Marine Corps Leaders Say Global Mission Can't Survive Further Troop Cuts

By Dan Parsons
The Marine Corps’ post-Afghanistan plans to station troops worldwide and focus on crisis response and disaster relief missions is threatened by force reductions, top service officials said April 7.
Maj. Gen. Frederick Padilla, director of operations at headquarters Marine Corps, said the service’s plan to respond to crises around the world would not survive force cuts that would go into effect after fiscal year 2015.
“We will be forward deployed focused on crisis response,” Padilla said at the Navy League's Sea, Air, Space conference at National Harbor, Md. “That is at the expense of being prepared to conduct a couple of major combat operations. If major combat operations were to come, we would respond but we might not make the timelines.”
The Marine Corps' force posture plan assumes its end strength will shrink from 202,000 Marines to 182,000. That number of troops was not based on strategy, Padilla said, but is “the best Marine Corps we could afford with the money allocated to us.”
But if sequestration-level cuts are reinstated after 2015, the force will shrink to 175,000, which will disrupt plans to station Marines on or near every continent but Antarctica.
Marines already will spend more time deployed, Padilla said. The Marine Corps attempts to give  troops three times as much time stateside as they spend overseas. But force reductions already in place will require troops to spend at most twice the length of their deployment at home, he said. Time between deployments may drop even further if the service is forced to make deeper cuts, he said.
“This is not possible with a 175,000 force. These are significant challenges,” Padilla said. “Can we do this with a 182,000 force? Yes, we can.”
In the event that the Marine Corps were faced with another full-scale war like Afghanistan or Iraq, its response would be a “bench-clearing event,” Padilla said. “Everyone would be in and everyone would stay there until it’s over with.”
Current plans are to rely heavily on Marine Expeditionary Brigade-level units, Padilla said. In the United States, the Marine Corps will station a crisis response force of two MEBs, each with about 14,500 Marines that will focus on North and South America.
Thousands of Marines and a majority of U.S. amphibious assault ships will be deployed to various parts of the Asia-Pacific region in support of the Defense Department’s growing focus there, Padilla said. The service will therefore have fewer Marines to send to other areas of the globe.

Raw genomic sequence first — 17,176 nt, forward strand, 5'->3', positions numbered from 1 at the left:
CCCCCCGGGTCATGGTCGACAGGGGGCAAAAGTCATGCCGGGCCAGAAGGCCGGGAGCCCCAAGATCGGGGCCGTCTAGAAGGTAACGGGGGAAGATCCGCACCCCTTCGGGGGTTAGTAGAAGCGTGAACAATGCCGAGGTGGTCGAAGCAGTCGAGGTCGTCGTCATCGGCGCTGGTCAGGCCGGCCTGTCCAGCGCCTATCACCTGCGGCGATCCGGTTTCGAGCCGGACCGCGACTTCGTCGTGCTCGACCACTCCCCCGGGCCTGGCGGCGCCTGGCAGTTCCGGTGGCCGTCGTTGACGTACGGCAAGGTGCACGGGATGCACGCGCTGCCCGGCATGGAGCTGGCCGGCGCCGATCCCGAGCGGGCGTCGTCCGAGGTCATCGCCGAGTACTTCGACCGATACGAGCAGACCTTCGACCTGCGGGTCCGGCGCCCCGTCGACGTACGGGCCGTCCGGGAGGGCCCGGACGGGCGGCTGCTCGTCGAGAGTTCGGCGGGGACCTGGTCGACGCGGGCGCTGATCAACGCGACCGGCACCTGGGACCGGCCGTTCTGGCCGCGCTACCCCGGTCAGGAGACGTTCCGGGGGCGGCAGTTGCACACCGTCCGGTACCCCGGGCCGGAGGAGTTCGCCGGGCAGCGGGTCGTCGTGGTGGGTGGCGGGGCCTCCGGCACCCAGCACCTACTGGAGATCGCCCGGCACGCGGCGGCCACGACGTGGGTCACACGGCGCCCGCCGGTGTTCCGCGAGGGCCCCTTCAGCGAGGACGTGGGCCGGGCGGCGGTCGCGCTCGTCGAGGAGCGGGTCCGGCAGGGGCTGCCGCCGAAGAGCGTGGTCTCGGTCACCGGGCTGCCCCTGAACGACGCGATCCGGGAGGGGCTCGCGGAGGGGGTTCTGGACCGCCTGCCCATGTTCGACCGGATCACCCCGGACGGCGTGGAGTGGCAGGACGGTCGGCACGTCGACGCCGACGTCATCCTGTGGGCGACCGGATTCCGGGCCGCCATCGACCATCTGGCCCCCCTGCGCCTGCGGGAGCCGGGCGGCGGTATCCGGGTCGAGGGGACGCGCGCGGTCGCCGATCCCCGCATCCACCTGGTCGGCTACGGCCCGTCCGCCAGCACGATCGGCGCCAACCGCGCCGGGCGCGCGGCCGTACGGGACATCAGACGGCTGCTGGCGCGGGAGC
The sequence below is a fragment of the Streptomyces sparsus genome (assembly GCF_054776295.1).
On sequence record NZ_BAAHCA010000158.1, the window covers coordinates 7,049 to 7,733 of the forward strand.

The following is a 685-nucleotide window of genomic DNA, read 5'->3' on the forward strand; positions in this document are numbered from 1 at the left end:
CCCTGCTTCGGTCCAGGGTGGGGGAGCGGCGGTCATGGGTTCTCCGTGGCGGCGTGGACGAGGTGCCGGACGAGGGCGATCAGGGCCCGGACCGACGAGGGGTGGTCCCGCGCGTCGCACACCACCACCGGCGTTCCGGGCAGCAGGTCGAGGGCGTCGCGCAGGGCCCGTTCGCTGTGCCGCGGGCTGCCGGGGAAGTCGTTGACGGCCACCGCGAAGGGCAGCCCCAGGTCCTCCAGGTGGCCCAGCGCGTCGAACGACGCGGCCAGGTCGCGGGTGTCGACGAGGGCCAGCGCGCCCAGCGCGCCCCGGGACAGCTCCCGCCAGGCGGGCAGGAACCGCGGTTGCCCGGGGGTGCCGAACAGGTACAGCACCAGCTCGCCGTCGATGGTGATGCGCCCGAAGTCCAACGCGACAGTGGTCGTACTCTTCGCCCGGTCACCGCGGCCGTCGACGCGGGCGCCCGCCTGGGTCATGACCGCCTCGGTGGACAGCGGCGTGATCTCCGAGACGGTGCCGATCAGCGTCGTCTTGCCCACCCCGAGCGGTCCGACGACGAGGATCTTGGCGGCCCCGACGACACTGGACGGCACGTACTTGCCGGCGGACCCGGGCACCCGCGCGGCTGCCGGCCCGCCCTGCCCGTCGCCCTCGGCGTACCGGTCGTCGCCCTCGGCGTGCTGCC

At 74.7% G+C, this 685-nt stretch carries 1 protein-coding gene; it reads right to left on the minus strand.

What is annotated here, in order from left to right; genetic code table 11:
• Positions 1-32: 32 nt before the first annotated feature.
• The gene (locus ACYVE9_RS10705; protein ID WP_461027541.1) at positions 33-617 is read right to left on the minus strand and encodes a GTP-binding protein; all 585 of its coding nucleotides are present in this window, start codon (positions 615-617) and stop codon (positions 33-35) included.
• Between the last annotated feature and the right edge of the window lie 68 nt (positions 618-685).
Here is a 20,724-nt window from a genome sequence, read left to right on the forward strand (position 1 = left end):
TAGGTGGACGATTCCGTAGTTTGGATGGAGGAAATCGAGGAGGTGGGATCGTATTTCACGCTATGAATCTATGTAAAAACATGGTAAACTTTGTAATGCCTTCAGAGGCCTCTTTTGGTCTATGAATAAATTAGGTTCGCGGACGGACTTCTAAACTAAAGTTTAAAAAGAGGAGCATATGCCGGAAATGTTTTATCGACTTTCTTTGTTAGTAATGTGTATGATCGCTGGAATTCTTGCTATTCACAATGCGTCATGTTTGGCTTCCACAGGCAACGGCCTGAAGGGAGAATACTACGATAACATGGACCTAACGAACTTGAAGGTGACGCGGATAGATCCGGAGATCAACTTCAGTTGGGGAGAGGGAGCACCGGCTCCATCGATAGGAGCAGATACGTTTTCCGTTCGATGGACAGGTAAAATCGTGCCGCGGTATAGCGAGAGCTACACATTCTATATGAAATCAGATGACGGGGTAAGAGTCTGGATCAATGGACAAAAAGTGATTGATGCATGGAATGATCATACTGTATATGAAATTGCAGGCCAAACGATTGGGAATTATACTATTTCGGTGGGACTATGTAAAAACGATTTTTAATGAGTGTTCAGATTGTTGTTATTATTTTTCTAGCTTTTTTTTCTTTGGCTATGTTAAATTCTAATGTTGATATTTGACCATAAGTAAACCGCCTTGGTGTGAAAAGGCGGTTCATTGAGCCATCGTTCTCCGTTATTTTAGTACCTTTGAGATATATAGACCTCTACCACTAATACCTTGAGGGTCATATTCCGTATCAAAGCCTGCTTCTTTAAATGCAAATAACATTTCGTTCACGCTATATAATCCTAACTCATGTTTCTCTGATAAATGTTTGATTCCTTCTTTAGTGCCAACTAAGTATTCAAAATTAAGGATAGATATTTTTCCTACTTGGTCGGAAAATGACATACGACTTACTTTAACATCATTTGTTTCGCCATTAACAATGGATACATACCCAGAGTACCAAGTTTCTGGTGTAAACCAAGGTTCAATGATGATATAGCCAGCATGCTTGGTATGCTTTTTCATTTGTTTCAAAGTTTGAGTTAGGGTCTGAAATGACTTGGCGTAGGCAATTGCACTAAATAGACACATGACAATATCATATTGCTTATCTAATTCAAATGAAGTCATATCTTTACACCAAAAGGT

In U.S. Southern Command, another crisis response force will rotate from the United States. It will be primarily a ground force focused on theater security cooperation, Padilla said. A special purpose task-force with ships and airlift capabilities will also be available for contingencies in South America.
Padilla called SOUTHCOM an “economy of effort” area of responsibility, though demand for forces there is higher than what the Marine Corps has been able to provide.
A special purpose Marine air-ground task force based in Spain and focused on Africa was recently increased in size from 550 to 850 Marines. The unit is equipped with six MV-22 Ospreys and two KC-130J aerial refueling tankers.
It is the Marine Corps’ first response to the “new normal” situation created by the attack on the U.S. consulate in Benghazi, Libya, Padilla said.
When terrorists overran the U.S. consulate in Benghazi, the Marine Corps could not respond because it didn’t have enough ships and troops in the Mediterranean, Padilla said.
“Had we had that capability, I would submit to you that Benghazi would have played out much differently than it did,” he said. “We would have had a response that would have been there very quickly.”
The group was created about a year ago and has been employed in both Libya and South Sudan, Padilla said.
Another special purpose MAGTF is slated for deployment in support of U.S. Central Command, he said.
The global deployment of Marines is a necessary precaution in a world that is increasingly volatile and unpredictable, said Brig. Gen. Michael Groen, director of Marine Corps intelligence.
“As much as we wish to be done with the dirty and dangerous in this world, the world has a way of bringing these things to our doorstep,” Groen said. “Ukraine is a perfect example. Ukraine was at the bottom of everyone’s priority list three months ago. … Suddenly it pops up to number one. This is the nature of the future operating environment.”
The world is on the cusp of “massive social change,” he said. “That social change drives who we fight. It drives where we’re going to fight. It drives how we’re going to fight. For the world’s global crisis response force, business is booming.”
Even positive social change can negative implications, he said. “As the global economy creates more haves than have-nots, the have-nots become informed … that they do not have,” Groen said. “To my mind, that is the primary impetus for social change and conflict and instability — an informed populace will not willingly live under tyranny.”
Though countries are more economically interdependent than ever, the same international relationships failed to prevent World War I, Groen said. It also allows economic coercion to become a weapon, he said.
Urbanization is occurring largely in littoral areas near the ocean, which concentrates people where they are most vulnerable to rising sea levels and natural disasters like hurricanes, Groen said. Also on his laundry list of emerging threats were competition for land, water, food and other resources; global piracy and organized crime.
Humanitarian aid missions will be a preoccupation in the Asia-Pacific region, Groen said. “If you’re not there when it’s raining, you’re not going to be there when it is raining bullets."

Topics: Expeditionary Warfare

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